Struggle continually to stay not intimidated by the assumptions of power and rightness by the Christian majority. Why should public school events be held in a sectarian institution of any denomination. I can’t see around this corner.

Finally, last night’s dream (night, as compared to evening, when I think my consciousness is more in control) were filled with endings, I suppose, and the mood of this day had been set by something that occurred to me yesterday or the day before.

Reading about Ludwig Wittgenstein. A very difficult man, I think. And yet another Jew whose work organized somewhat the consciousness of the 20th century.

I’m shopping for a GPS system. The compass for the 21st century—did Thoreau own a compass, I wonder?

14 December 2009

Closing Time

It is dark yet, though the lights in the house say that there is life in there. She prepares for school, not an unlengthy process these days. Sometimes I wish she’d devote similar energies to school matters as she does to dressing in the morning.

Daylight comes up so slowly, resistantly I think. It is for me not a metaphor but a fact: winter is for staying inside. Nonetheless, I’ve got my running gear on and I’m putting on the iPod and Beethoven’s 4th Symphony, and we’ll try to think through the cold. Or in spite of it, I suppose. I see that the temperature is well above zero.

Astrophysicists (oh, and others, too) teach us that the universe is expanding, but they do not tell us into what it expands. I think that into what it expands is our notion of God or immortality.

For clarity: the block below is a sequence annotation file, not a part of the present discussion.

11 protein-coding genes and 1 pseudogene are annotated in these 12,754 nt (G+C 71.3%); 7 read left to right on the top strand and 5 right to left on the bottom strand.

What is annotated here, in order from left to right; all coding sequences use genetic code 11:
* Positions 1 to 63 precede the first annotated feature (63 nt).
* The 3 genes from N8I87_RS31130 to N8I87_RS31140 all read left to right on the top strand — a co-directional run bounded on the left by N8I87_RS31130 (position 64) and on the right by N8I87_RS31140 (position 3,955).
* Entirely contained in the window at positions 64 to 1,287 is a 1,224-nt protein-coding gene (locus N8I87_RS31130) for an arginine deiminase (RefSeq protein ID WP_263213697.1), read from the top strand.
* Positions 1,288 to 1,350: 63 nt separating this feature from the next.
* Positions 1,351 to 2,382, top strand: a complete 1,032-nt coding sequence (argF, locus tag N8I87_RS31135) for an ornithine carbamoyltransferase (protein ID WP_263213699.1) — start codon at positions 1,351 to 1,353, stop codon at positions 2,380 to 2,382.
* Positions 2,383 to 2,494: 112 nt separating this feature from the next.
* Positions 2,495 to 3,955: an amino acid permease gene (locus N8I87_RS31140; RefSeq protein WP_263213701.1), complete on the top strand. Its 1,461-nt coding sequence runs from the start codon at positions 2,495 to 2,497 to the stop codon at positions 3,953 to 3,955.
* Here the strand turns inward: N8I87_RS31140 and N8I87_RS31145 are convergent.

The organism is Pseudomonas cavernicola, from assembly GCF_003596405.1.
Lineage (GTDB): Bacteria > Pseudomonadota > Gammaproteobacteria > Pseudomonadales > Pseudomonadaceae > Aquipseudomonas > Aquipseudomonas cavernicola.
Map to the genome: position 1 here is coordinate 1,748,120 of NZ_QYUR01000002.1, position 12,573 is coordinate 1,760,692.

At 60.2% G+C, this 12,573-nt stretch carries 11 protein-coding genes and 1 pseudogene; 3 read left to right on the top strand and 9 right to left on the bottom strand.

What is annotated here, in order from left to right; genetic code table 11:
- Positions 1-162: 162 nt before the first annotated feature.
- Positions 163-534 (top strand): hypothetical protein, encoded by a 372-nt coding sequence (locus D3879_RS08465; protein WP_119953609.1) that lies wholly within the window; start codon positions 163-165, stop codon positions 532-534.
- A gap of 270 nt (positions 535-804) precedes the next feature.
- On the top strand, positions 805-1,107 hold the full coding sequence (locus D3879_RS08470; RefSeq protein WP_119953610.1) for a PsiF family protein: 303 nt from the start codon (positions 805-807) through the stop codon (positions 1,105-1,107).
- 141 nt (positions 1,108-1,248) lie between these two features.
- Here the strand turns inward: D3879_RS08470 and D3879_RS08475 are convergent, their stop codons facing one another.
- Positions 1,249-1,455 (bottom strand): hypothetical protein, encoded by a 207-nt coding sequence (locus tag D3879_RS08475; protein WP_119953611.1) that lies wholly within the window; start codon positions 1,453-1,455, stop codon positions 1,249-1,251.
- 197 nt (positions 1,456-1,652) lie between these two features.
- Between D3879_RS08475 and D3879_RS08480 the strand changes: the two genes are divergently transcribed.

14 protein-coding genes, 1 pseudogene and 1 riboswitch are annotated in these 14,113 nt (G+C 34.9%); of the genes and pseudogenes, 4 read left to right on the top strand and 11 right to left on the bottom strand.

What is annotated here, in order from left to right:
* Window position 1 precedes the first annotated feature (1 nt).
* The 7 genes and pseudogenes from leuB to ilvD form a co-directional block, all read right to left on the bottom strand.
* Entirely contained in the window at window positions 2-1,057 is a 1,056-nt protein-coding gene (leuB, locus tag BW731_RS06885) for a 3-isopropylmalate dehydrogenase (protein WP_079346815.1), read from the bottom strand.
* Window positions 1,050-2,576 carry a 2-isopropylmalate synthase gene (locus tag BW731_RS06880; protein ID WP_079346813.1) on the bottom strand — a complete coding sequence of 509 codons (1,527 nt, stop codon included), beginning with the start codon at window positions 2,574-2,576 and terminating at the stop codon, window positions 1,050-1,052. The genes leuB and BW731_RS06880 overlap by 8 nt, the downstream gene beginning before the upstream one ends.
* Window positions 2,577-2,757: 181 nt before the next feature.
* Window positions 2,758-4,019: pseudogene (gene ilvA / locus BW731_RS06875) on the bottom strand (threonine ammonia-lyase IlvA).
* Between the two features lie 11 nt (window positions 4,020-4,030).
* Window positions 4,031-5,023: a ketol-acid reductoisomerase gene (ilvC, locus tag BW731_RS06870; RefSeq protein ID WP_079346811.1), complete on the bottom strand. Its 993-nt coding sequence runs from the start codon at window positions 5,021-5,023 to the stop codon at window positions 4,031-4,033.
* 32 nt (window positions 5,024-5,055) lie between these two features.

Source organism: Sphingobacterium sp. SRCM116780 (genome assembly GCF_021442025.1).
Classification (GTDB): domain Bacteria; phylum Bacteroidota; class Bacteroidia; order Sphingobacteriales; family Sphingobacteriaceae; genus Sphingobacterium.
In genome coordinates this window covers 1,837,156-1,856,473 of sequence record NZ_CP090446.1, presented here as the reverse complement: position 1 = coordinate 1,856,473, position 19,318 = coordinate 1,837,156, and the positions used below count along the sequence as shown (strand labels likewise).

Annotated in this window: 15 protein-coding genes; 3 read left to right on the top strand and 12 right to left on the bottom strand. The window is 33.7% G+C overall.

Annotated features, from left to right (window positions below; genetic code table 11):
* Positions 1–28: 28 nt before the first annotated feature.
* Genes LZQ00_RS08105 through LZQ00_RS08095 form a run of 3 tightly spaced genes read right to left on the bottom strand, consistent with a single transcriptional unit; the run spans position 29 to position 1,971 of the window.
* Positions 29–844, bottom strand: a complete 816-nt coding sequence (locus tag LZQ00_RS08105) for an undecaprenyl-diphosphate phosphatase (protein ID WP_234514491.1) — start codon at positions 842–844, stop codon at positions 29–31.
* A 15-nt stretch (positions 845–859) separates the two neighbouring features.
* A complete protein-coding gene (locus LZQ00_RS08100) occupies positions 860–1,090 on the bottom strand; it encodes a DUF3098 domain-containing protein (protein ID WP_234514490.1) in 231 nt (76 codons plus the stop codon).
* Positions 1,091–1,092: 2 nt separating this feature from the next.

09 December 2009

Snow Days

Snow Day today—though twice it snowed in October, this could be called the first Winter Storm. Indeed, that is exactly what the weather people called it: last evening they issued a Winter Storm warning. And right on schedule, the winter storm arrived dropping inches of snow on the ground where it was instantly blown about by steady and heavy winds, the drifting snows landing almost directly in front of every egress and ingress on the premises. I spend some unpleasant time today shoveling my way into and out of Walden.

It must have been a serious storm because Governor Doyle closed all government offices—even the University campuses. Interesting, because yesterday afternoon the Chancellor announced that the University never closes. Immediately, it was closed. Ozymandias, King of Kings.

I’ve spent not an inconsiderable amount of time lately avoiding the news. Oh, I check the headlines to ensure that the world remains somewhat intact, and I look at the ages of those recently deceased, but I am loathe to despoil my days with rumor and innuendo and unpleasantries. I know that the health care reform travels with great travail through Congress, and that the wars in Iraq and Afghanistan continue to rage and to continue. Men still cannot help but make fools of themselves: even as they advocate moral behavior for every one else they betray their venality. The latest exposé exposes Tiger Woods. Ah, how the society seems filled with Trojan Horses.